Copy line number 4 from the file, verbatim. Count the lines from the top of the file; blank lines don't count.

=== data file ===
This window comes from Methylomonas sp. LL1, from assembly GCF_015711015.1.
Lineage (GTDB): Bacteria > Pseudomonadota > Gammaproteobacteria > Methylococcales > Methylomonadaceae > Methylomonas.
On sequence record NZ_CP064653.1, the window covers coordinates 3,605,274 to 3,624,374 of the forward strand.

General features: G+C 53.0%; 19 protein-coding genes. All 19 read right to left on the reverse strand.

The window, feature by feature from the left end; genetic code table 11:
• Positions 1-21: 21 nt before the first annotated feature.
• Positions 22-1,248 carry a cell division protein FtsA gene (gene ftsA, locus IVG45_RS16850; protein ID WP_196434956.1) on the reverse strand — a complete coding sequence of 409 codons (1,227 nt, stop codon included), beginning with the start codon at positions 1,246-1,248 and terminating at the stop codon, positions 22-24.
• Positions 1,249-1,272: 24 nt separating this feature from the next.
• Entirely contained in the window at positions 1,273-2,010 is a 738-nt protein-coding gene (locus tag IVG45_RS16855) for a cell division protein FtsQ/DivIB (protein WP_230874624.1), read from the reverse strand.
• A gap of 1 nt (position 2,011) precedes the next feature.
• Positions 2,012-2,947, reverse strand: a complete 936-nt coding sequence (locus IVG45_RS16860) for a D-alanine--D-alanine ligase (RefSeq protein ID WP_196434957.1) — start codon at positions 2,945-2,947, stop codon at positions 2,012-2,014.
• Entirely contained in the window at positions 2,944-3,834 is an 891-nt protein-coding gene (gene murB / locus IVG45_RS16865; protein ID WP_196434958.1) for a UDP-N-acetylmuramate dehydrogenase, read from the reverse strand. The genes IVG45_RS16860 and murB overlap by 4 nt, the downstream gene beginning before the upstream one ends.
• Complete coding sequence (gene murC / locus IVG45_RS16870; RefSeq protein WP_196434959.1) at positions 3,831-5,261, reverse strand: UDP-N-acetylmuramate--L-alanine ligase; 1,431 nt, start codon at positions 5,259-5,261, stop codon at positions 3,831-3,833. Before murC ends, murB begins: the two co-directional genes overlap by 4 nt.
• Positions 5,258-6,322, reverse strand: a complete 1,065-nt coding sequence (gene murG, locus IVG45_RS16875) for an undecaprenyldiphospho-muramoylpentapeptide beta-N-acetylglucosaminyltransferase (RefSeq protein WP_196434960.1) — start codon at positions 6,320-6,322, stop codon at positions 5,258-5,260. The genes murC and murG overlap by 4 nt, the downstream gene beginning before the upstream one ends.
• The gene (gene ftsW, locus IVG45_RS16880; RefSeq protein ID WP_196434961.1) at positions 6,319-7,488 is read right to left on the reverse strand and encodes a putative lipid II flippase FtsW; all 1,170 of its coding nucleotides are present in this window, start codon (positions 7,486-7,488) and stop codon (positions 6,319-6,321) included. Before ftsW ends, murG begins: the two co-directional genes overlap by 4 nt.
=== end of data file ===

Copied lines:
General features: G+C 53.0%; 19 protein-coding genes. All 19 read right to left on the reverse strand.